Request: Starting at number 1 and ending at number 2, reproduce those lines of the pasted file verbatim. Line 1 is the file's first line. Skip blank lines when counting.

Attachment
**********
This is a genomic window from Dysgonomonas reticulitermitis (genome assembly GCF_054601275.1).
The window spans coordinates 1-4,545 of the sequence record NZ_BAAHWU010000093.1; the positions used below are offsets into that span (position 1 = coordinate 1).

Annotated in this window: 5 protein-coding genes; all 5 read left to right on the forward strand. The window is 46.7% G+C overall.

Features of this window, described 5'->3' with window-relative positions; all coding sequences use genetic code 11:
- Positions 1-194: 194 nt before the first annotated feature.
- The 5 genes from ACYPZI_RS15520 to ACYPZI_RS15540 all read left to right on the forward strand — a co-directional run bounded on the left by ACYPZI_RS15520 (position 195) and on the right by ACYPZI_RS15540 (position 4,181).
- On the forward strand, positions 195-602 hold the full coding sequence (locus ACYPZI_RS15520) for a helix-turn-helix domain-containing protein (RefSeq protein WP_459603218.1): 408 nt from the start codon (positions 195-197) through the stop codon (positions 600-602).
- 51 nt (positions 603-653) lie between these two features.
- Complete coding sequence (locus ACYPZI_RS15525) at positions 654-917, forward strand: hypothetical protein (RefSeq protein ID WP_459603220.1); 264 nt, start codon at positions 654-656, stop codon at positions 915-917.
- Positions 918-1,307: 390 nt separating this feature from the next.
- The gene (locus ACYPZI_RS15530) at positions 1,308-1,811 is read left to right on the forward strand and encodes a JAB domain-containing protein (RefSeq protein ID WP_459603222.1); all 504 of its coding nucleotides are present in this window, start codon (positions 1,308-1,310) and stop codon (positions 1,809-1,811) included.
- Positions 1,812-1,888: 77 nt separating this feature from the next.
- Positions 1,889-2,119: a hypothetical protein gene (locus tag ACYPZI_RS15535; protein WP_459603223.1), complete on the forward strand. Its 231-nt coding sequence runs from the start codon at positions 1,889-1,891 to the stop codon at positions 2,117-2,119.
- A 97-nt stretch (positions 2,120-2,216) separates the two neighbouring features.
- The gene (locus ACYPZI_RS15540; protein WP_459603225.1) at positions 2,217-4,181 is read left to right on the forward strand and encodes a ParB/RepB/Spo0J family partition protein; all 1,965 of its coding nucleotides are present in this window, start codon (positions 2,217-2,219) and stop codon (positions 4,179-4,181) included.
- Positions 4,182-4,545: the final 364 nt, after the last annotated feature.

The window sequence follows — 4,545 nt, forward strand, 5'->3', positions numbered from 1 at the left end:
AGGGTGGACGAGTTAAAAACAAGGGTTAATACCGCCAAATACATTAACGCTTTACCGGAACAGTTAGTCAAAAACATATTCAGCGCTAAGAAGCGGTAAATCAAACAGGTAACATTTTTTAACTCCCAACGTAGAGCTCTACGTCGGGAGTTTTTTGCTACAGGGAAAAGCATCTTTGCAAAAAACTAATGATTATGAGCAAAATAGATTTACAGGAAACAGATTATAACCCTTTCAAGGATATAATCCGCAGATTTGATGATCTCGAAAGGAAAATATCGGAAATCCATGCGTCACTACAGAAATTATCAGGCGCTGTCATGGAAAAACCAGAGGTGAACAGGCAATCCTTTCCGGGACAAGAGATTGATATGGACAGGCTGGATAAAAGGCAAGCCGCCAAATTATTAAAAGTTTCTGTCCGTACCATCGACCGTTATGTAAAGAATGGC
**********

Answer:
This is a genomic window from Dysgonomonas reticulitermitis (genome assembly GCF_054601275.1).
The window spans coordinates 1-4,545 of the sequence record NZ_BAAHWU010000093.1; the positions used below are offsets into that span (position 1 = coordinate 1).